Forum regular Jamie (IDP) talks us through the early years of Stone Island, the Tella Stella fabric and Massimo’s first collection for the new brand.
In 1982 Massimo Osti began designing a new brand. He took his inspiration from the sea and adventure. Freedom, strength and durability are all words that Massimo wanted to convey in his original creations. What he created was STONE ISLAND.
This first collection was all designed using a fabric that was more at home in the automotive industry or with the military. It was tarpaulin, 90% cotton, 10% polyester gauze that had a different contrasting colour on either side. This is a photo of the original 1982 Stone Island colour swatch, it is still in the factory in Bologna to this day as an inspiration to the new generation that are working there.
This fabric was known as Tella Stella. Carlo Rivetti’s actual description of this fabric is: ‘Tella Stella combines a bi-colour cotton tarpaulin cloth which is finished using an “On Garment” dying process.”
I first became aware of this fabric in 2003 when Stone Islands 20th anniversary was celebrated at Flannels in Leeds. A number archive pieces were shipped to the UK and displayed for just one night at the store on Vicar Lane. The 20th Anniversary piece (Fibre Optic Jacket) sat centre stage in a big black box with a peep hole cut out so you could view the jackets feature Fibre Optics. The jackets were displayed in chronological order and the piece farthest to the left was the oldest. An unassuming navy blue jacket with green trim details and something I had never before seen. A Stone Island badge attached to the front left hand side of the chest! This piece captivated me, I could genuinely feel the history and presence of it. I have never been able to track down this jacket in Navy but I did manage to source this from Italy a few years later, it is the exact same jacket just in red.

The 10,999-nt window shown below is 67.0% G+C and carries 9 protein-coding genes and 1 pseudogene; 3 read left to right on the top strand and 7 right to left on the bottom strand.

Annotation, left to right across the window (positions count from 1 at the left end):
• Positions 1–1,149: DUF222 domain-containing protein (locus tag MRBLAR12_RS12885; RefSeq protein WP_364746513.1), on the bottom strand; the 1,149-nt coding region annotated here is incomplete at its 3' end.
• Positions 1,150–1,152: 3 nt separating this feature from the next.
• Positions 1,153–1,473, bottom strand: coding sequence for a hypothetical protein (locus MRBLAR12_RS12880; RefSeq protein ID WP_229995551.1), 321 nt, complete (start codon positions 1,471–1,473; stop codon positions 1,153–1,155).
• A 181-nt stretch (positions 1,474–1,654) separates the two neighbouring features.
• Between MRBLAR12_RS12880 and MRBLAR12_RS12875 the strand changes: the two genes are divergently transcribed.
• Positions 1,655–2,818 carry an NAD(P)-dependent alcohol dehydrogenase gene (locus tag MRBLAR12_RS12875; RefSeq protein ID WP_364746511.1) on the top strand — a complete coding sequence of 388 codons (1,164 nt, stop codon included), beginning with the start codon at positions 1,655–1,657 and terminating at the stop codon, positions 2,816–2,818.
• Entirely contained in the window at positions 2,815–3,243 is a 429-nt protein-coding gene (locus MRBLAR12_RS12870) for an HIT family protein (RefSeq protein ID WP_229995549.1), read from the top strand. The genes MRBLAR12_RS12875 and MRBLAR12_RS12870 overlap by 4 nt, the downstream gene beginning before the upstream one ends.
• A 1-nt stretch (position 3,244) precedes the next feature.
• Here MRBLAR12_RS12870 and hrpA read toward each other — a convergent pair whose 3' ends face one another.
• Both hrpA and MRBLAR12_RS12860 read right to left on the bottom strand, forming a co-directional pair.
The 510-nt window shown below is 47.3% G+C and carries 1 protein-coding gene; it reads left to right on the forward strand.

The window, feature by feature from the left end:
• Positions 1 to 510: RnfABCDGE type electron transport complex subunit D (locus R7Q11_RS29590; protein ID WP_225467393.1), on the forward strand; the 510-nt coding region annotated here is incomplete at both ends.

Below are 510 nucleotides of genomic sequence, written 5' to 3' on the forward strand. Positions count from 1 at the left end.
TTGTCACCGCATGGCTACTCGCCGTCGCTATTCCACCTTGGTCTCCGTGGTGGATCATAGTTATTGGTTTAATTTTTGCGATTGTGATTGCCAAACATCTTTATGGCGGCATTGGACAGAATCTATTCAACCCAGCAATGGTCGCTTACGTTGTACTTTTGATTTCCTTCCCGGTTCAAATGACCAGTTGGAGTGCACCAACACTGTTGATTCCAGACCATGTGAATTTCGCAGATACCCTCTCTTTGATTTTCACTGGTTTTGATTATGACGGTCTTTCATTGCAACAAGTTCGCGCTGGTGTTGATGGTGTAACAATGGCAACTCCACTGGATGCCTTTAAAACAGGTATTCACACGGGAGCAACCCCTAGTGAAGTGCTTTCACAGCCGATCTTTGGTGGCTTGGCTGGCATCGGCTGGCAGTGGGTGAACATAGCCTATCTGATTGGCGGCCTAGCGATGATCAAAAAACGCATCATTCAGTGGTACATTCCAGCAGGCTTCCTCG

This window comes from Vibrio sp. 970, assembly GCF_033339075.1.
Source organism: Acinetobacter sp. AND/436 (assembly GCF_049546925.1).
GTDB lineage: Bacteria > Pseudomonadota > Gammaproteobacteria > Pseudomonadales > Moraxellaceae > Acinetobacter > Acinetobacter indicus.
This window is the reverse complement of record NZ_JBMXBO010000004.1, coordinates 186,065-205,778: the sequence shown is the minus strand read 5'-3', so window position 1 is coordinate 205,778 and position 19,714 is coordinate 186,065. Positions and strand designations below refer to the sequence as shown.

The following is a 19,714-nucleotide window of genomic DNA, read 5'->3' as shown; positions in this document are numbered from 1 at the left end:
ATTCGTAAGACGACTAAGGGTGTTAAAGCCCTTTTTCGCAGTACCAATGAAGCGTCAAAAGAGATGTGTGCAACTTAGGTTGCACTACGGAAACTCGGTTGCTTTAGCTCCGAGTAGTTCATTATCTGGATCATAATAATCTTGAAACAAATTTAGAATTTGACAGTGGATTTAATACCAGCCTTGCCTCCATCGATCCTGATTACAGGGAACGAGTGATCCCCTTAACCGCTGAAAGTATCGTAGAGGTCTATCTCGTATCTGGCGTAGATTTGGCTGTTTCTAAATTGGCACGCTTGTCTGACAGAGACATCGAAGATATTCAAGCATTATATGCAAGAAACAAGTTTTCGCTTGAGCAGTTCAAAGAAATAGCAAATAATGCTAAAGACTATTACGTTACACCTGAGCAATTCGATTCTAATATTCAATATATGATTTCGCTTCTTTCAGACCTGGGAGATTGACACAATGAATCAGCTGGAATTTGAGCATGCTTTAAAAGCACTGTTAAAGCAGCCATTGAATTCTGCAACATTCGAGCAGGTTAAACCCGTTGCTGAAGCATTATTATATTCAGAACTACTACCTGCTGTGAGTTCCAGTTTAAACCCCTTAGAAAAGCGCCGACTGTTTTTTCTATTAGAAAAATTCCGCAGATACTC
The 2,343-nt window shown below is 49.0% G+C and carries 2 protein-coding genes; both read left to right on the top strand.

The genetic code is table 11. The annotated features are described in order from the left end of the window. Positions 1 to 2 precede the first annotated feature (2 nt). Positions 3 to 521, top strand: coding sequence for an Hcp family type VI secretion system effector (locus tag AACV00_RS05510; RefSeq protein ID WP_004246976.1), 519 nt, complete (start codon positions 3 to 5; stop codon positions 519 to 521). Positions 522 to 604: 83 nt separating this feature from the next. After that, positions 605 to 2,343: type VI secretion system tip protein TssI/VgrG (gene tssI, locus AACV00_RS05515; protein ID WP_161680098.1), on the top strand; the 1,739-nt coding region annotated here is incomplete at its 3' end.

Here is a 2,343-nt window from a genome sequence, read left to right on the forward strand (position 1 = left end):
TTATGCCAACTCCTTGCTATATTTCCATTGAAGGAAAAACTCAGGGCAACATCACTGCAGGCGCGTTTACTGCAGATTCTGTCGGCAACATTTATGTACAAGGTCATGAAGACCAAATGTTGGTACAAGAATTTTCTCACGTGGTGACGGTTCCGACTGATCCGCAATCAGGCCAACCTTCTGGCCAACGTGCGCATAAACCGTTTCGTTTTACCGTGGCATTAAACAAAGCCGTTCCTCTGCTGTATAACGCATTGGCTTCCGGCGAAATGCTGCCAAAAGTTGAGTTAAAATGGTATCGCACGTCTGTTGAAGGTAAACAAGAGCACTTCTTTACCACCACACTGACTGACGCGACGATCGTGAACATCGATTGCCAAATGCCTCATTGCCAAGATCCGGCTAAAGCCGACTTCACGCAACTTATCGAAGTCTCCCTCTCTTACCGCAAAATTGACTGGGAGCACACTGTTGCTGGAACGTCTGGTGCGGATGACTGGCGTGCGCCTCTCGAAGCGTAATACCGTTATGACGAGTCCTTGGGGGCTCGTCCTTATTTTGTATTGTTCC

This is quite possibly the first style of jacket ever created by Stone Island. It is from the Autumn Winter of 1982-1983 collection. It has the original tag re-attached to the badge, fully removable fleece liner attached via silver coloured pop studs, military inspired clasp fasteners on the flap covering a huge Lampo zip. The internal neck label differs greatly to modern labels, as does the care label.
By 1985 the neck label with both the Stone Island and Isola Di Pietra embroidered had ceased to be made and was replaced with the more recognisable modern sized label.
The badges on these original pieces were far more detailed too and had a different typeface. Notice the lack of any sort of insignia on the buttons, they were just plain simple silver coloured metal buttons.
I personally love the way Hugh Erollson of Acronym fame designed the Stone Island Shadow collection with the subtly hidden chest badge option, it is a true homage to the original Isola Di Pietra jacket ever designed and made by Mr Massimo Osti himself.
Tella Stella celebrated just one more season of production, Spring Summer 1983 which saw the birth of the famous cape. With button holes and buttons galore, central chest logo and more configurations for wearing than you could shake a stick at it really was a standout garment. This piece has still eluded me to this day. The nautical and seafaring influences were much more apparent in the SS83 collection, along with the cape was the Sailing Jacket and Fishermans Jacket.
It is rumoured that there were only seven styles of jackets produced in Tella Stella, I currently own six styles so provided the cape is classed as one of those styles it means that is the only one I need to complete them.
By Autumn Winter 1983-1984 another new fabric was released. Osti had taken the Tella Stella fabric and bonded a thin layer of rubber to one side of it. The original jackets made from this fabric had the soft cotton side on the interior and the rubber on the exterior, to my knowledge they all had the badges attached using a different style button again it was a dull finished metal ring with a single metal bar inside instead of the four drilled holes on the previous milk bottle style buttons, again it had no insignia. The position of the badge was different as well it had now been put on the left cuff. 1985 saw the badge arrive in the position we all know and love today and apart from the occasional piece that is where it has remained.
It was this process of bonding polyurethane (rubber) to a cotton layer that Osti pioneered in 1983 that is still embodied in every modern Stone Island collection today and is now commonly known now as Raso Gommato.
The information and dates I have quoted in this are the best to my knowledge, I have collected and collated the information over the past fifteen years and got a lot of my information about the first seasons collection first hand from Carlo Rivetti himself. I am sure there will be people who have differing opinions on dates etc but this is what I have found out and what I believe to be correct.